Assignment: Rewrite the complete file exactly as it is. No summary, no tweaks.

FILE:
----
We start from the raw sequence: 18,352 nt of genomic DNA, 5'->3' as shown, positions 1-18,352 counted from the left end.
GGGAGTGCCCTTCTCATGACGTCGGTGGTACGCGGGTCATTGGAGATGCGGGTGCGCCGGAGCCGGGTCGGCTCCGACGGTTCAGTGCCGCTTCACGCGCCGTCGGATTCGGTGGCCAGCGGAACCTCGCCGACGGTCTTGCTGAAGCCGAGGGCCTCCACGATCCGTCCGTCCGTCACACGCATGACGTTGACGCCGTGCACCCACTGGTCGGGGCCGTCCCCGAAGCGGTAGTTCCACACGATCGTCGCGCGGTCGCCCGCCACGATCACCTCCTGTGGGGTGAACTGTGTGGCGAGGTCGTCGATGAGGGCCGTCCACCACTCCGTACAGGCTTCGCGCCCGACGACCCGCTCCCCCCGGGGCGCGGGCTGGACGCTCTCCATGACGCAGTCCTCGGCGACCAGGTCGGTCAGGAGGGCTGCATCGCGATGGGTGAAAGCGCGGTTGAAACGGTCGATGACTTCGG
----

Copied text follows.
We start from the raw sequence: 18,352 nt of genomic DNA, 5'->3' as shown, positions 1-18,352 counted from the left end.
GGGAGTGCCCTTCTCATGACGTCGGTGGTACGCGGGTCATTGGAGATGCGGGTGCGCCGGAGCCGGGTCGGCTCCGACGGTTCAGTGCCGCTTCACGCGCCGTCGGATTCGGTGGCCAGCGGAACCTCGCCGACGGTCTTGCTGAAGCCGAGGGCCTCCACGATCCGTCCGTCCGTCACACGCATGACGTTGACGCCGTGCACCCACTGGTCGGGGCCGTCCCCGAAGCGGTAGTTCCACACGATCGTCGCGCGGTCGCCCGCCACGATCACCTCCTGTGGGGTGAACTGTGTGGCGAGGTCGTCGATGAGGGCCGTCCACCACTCCGTACAGGCTTCGCGCCCGACGACCCGCTCCCCCCGGGGCGCGGGCTGGACGCTCTCCATGACGCAGTCCTCGGCGACCAGGTCGGTCAGGAGGGCTGCATCGCGATGGGTGAAAGCGCGGTTGAAACGGTCGATGACTTCGG